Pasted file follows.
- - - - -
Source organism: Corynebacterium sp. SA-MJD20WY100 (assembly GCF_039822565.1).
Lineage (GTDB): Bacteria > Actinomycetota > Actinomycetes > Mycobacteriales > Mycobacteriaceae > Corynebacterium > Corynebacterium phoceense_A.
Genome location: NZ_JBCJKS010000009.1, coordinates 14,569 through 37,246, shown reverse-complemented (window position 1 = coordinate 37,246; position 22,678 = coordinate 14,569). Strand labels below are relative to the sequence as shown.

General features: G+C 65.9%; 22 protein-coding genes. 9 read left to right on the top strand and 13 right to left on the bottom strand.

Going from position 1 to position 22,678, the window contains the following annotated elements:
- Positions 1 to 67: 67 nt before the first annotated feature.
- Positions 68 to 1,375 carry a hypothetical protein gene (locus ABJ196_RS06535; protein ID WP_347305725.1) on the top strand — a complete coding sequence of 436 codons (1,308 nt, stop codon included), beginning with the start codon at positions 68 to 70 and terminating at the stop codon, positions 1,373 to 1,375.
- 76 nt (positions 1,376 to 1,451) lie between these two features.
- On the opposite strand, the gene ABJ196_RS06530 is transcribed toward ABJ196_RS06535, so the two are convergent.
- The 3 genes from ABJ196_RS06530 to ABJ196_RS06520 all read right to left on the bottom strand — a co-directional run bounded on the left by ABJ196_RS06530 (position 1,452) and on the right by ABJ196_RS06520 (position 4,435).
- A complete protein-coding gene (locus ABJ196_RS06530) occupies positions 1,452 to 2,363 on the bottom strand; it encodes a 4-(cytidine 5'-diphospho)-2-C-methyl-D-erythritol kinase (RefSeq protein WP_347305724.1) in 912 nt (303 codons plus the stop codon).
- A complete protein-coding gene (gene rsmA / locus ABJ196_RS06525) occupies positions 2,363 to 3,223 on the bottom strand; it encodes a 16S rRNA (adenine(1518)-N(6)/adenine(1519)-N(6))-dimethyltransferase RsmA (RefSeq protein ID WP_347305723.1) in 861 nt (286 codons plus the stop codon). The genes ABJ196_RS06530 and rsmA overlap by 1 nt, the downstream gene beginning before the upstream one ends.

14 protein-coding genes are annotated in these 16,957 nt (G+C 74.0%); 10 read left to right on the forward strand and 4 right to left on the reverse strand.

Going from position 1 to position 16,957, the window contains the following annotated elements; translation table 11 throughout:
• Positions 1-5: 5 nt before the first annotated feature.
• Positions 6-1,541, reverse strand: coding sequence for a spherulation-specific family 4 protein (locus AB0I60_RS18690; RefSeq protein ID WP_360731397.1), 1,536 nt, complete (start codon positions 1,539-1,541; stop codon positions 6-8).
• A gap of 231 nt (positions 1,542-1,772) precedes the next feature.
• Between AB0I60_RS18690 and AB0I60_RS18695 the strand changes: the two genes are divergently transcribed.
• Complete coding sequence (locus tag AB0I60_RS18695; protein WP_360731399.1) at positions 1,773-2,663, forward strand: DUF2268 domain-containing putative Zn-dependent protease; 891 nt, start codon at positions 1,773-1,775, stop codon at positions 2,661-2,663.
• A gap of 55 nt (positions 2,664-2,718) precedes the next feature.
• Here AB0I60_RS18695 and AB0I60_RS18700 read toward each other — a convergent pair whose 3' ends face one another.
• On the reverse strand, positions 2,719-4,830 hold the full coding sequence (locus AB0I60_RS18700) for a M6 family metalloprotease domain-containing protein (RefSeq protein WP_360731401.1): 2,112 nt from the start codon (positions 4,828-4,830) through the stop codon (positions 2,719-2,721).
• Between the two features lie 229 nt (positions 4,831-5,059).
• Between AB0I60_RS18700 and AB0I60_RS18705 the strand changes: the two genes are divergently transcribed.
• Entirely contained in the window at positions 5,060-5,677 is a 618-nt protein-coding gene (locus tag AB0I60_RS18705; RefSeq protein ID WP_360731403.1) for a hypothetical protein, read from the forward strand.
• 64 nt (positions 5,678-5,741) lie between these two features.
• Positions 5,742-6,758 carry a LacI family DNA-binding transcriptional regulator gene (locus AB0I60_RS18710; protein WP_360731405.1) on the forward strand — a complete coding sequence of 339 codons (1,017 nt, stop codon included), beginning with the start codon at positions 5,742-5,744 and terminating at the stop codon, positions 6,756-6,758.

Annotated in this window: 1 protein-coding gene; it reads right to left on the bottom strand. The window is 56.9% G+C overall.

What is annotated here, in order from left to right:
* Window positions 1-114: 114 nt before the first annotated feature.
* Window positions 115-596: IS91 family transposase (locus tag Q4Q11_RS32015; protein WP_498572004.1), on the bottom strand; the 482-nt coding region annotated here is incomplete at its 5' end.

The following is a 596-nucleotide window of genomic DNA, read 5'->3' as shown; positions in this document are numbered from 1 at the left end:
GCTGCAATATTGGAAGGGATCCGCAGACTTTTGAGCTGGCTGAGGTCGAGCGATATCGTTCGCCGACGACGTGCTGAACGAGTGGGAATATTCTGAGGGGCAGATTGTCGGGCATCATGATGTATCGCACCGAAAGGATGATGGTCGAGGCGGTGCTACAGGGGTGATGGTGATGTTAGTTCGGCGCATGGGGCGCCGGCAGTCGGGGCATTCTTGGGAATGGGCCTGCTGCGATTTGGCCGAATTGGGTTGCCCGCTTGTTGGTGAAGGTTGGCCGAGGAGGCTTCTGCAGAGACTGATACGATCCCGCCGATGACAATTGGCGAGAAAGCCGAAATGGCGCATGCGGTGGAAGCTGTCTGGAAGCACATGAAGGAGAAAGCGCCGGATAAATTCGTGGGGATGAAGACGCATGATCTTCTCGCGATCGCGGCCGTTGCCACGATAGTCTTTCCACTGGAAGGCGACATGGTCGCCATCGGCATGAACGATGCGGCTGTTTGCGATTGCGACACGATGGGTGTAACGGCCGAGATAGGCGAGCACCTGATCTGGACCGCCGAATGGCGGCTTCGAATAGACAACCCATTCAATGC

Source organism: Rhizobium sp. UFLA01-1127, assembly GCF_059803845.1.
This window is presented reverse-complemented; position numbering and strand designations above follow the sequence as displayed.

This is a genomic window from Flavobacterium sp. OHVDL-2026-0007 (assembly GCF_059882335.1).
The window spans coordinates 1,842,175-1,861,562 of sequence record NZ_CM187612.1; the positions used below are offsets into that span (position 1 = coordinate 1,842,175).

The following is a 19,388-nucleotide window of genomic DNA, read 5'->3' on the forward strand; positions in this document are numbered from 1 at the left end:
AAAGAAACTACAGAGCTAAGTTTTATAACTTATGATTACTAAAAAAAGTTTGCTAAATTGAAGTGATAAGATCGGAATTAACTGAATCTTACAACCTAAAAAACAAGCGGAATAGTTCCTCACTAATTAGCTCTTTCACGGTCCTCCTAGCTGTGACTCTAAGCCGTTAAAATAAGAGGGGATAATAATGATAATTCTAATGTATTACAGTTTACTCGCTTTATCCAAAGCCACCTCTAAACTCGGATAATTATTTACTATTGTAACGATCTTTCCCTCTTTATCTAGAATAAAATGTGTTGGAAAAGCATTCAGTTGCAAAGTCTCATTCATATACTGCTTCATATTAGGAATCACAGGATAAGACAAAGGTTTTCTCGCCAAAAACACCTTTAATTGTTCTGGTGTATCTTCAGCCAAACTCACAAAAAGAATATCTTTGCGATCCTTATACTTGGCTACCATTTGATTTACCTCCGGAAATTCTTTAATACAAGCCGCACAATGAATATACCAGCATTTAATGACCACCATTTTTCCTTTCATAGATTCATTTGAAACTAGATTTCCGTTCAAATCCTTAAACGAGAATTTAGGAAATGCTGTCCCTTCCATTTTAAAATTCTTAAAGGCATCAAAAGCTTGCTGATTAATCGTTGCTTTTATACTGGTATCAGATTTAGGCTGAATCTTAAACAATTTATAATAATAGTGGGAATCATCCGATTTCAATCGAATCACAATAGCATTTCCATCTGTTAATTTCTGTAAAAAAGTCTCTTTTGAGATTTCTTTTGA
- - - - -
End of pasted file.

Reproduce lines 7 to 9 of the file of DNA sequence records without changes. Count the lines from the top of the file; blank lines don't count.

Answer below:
- Positions 68 to 1,375 carry a hypothetical protein gene (locus ABJ196_RS06535; protein ID WP_347305725.1) on the top strand — a complete coding sequence of 436 codons (1,308 nt, stop codon included), beginning with the start codon at positions 68 to 70 and terminating at the stop codon, positions 1,373 to 1,375.
- 76 nt (positions 1,376 to 1,451) lie between these two features.
- On the opposite strand, the gene ABJ196_RS06530 is transcribed toward ABJ196_RS06535, so the two are convergent.